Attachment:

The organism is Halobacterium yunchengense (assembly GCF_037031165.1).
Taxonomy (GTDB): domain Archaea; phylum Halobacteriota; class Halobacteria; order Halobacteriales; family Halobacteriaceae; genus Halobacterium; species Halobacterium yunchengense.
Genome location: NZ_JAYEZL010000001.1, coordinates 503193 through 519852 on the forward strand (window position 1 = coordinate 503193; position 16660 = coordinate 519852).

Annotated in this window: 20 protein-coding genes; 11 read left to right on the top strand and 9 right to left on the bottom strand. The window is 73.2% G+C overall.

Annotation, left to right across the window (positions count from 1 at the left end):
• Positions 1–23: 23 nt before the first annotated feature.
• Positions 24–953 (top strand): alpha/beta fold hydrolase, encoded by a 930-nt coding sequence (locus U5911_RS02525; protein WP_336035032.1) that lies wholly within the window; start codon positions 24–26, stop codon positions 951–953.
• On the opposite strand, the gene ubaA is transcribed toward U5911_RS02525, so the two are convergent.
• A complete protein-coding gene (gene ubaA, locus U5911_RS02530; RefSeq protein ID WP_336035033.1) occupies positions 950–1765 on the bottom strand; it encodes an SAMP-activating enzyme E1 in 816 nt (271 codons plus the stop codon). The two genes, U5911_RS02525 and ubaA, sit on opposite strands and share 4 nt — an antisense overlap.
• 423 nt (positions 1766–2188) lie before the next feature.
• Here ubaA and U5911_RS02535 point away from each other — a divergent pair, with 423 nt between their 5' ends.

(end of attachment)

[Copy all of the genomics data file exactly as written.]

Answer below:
The organism is Halobacterium yunchengense (assembly GCF_037031165.1).
Taxonomy (GTDB): domain Archaea; phylum Halobacteriota; class Halobacteria; order Halobacteriales; family Halobacteriaceae; genus Halobacterium; species Halobacterium yunchengense.
Genome location: NZ_JAYEZL010000001.1, coordinates 503193 through 519852 on the forward strand (window position 1 = coordinate 503193; position 16660 = coordinate 519852).

Annotated in this window: 20 protein-coding genes; 11 read left to right on the top strand and 9 right to left on the bottom strand. The window is 73.2% G+C overall.

Annotation, left to right across the window (positions count from 1 at the left end):
• Positions 1–23: 23 nt before the first annotated feature.
• Positions 24–953 (top strand): alpha/beta fold hydrolase, encoded by a 930-nt coding sequence (locus U5911_RS02525; protein WP_336035032.1) that lies wholly within the window; start codon positions 24–26, stop codon positions 951–953.
• On the opposite strand, the gene ubaA is transcribed toward U5911_RS02525, so the two are convergent.
• A complete protein-coding gene (gene ubaA, locus U5911_RS02530; RefSeq protein ID WP_336035033.1) occupies positions 950–1765 on the bottom strand; it encodes an SAMP-activating enzyme E1 in 816 nt (271 codons plus the stop codon). The two genes, U5911_RS02525 and ubaA, sit on opposite strands and share 4 nt — an antisense overlap.
• 423 nt (positions 1766–2188) lie before the next feature.
• Here ubaA and U5911_RS02535 point away from each other — a divergent pair, with 423 nt between their 5' ends.